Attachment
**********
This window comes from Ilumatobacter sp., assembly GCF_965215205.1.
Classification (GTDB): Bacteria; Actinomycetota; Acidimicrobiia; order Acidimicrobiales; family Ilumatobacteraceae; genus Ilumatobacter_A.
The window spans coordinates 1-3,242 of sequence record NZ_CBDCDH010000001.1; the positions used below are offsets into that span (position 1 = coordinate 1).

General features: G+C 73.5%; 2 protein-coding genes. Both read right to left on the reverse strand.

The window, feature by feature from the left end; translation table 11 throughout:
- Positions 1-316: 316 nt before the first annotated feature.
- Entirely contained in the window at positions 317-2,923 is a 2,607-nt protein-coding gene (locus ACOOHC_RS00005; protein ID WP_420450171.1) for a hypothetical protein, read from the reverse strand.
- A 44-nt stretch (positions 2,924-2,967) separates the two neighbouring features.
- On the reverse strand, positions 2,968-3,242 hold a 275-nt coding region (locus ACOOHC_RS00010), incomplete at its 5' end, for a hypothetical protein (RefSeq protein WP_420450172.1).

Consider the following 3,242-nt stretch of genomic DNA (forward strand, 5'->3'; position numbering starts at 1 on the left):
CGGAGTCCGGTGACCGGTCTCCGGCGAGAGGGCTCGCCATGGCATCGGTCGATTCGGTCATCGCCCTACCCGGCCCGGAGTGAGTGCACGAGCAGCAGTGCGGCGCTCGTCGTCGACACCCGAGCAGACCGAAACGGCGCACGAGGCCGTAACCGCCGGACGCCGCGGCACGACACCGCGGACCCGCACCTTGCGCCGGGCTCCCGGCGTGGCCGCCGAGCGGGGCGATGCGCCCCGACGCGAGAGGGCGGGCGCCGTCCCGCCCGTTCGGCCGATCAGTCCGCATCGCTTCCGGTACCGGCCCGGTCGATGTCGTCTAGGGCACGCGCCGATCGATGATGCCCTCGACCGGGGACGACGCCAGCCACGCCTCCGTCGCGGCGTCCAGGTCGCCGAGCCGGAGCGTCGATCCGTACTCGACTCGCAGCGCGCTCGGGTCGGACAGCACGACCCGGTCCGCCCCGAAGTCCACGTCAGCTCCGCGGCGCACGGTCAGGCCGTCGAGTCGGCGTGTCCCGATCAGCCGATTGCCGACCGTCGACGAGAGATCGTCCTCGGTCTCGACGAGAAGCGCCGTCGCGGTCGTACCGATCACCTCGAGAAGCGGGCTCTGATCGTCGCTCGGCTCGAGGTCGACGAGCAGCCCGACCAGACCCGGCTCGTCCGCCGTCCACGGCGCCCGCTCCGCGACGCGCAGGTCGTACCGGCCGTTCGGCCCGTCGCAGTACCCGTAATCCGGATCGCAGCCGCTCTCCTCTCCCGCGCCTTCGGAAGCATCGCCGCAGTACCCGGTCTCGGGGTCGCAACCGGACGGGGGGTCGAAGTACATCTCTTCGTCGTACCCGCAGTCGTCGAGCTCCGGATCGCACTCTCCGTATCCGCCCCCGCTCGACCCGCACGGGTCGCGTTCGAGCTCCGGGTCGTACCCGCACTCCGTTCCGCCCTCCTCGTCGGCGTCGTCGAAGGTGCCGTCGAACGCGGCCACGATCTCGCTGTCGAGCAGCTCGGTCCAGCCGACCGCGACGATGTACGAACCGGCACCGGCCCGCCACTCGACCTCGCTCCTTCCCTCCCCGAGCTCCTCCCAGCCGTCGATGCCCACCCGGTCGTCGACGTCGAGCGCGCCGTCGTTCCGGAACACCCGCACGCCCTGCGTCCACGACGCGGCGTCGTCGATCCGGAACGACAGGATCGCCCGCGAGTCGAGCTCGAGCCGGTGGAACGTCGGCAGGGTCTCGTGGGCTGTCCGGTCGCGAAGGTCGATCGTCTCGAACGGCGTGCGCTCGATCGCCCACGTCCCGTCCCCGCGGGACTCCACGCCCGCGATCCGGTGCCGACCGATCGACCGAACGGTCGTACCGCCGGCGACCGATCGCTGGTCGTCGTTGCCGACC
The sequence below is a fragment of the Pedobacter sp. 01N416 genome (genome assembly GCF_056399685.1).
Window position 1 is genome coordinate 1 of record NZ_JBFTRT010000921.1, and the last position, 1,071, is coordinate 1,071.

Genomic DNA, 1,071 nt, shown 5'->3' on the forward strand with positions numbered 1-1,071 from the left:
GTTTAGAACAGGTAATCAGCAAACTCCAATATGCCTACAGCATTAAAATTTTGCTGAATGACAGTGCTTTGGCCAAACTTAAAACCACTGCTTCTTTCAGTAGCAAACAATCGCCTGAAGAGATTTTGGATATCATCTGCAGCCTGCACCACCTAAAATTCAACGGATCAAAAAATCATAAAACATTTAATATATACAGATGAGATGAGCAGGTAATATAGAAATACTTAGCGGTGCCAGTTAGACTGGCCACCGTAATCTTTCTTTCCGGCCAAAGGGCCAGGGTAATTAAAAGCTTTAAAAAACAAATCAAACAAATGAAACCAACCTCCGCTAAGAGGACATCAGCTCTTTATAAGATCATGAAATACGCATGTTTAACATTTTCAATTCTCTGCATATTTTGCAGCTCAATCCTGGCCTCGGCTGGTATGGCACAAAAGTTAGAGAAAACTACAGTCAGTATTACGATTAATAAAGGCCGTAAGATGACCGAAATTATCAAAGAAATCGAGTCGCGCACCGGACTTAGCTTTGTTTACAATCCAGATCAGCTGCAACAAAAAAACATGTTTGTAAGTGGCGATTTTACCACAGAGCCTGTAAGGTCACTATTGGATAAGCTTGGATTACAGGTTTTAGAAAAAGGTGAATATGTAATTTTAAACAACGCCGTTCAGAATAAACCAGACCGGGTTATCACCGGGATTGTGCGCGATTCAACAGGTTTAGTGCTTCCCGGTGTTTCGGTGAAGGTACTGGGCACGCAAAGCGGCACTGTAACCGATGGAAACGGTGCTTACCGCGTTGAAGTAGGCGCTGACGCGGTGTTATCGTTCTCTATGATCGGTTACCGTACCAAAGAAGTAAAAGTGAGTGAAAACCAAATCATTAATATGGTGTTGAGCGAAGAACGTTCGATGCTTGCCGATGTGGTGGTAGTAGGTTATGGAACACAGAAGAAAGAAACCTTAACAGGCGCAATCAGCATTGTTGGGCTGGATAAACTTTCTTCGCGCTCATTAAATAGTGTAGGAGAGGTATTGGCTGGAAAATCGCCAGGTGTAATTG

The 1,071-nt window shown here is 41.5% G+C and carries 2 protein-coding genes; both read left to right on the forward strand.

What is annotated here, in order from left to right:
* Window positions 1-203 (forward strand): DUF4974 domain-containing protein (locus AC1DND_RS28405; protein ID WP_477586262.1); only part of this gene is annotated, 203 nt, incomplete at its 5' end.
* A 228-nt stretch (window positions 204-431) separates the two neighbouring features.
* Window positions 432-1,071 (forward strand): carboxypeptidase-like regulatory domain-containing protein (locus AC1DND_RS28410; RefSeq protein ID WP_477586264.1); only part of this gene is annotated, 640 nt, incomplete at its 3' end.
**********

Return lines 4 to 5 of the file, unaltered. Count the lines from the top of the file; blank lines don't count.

General features: G+C 73.5%; 2 protein-coding genes. Both read right to left on the reverse strand.

The window, feature by feature from the left end; translation table 11 throughout: